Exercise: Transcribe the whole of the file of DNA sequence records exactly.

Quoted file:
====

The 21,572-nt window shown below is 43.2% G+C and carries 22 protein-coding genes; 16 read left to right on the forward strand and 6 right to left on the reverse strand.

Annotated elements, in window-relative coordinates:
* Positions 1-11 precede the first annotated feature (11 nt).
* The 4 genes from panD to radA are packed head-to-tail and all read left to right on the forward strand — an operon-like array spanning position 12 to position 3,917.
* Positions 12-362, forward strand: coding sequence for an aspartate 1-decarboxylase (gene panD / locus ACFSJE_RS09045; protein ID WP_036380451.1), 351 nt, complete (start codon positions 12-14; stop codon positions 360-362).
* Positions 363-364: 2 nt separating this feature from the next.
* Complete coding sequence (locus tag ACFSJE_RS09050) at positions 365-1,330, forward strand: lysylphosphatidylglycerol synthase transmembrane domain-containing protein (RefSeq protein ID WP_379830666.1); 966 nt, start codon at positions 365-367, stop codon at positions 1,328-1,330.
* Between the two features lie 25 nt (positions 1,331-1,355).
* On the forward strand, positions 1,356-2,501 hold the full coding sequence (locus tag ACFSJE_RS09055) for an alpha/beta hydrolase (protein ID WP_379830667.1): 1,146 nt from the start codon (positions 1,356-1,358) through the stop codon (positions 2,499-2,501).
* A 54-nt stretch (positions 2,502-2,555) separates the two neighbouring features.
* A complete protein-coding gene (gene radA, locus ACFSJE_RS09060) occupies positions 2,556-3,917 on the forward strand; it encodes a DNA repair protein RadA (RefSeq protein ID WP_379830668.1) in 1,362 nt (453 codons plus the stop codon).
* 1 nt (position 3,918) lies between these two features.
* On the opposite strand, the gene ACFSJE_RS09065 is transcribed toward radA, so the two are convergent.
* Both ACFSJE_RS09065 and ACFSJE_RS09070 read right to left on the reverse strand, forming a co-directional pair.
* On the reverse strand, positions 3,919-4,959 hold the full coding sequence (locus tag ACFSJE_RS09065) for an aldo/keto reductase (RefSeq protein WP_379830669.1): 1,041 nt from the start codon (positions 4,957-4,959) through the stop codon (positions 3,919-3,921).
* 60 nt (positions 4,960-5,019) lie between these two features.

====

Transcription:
The 21,572-nt window shown below is 43.2% G+C and carries 22 protein-coding genes; 16 read left to right on the forward strand and 6 right to left on the reverse strand.

Annotated elements, in window-relative coordinates:
* Positions 1-11 precede the first annotated feature (11 nt).
* The 4 genes from panD to radA are packed head-to-tail and all read left to right on the forward strand — an operon-like array spanning position 12 to position 3,917.
* Positions 12-362, forward strand: coding sequence for an aspartate 1-decarboxylase (gene panD / locus ACFSJE_RS09045; protein ID WP_036380451.1), 351 nt, complete (start codon positions 12-14; stop codon positions 360-362).
* Positions 363-364: 2 nt separating this feature from the next.
* Complete coding sequence (locus tag ACFSJE_RS09050) at positions 365-1,330, forward strand: lysylphosphatidylglycerol synthase transmembrane domain-containing protein (RefSeq protein ID WP_379830666.1); 966 nt, start codon at positions 365-367, stop codon at positions 1,328-1,330.
* Between the two features lie 25 nt (positions 1,331-1,355).
* On the forward strand, positions 1,356-2,501 hold the full coding sequence (locus tag ACFSJE_RS09055) for an alpha/beta hydrolase (protein ID WP_379830667.1): 1,146 nt from the start codon (positions 1,356-1,358) through the stop codon (positions 2,499-2,501).
* A 54-nt stretch (positions 2,502-2,555) separates the two neighbouring features.
* A complete protein-coding gene (gene radA, locus ACFSJE_RS09060) occupies positions 2,556-3,917 on the forward strand; it encodes a DNA repair protein RadA (RefSeq protein ID WP_379830668.1) in 1,362 nt (453 codons plus the stop codon).
* 1 nt (position 3,918) lies between these two features.
* On the opposite strand, the gene ACFSJE_RS09065 is transcribed toward radA, so the two are convergent.
* Both ACFSJE_RS09065 and ACFSJE_RS09070 read right to left on the reverse strand, forming a co-directional pair.
* On the reverse strand, positions 3,919-4,959 hold the full coding sequence (locus tag ACFSJE_RS09065) for an aldo/keto reductase (RefSeq protein WP_379830669.1): 1,041 nt from the start codon (positions 4,957-4,959) through the stop codon (positions 3,919-3,921).
* 60 nt (positions 4,960-5,019) lie between these two features.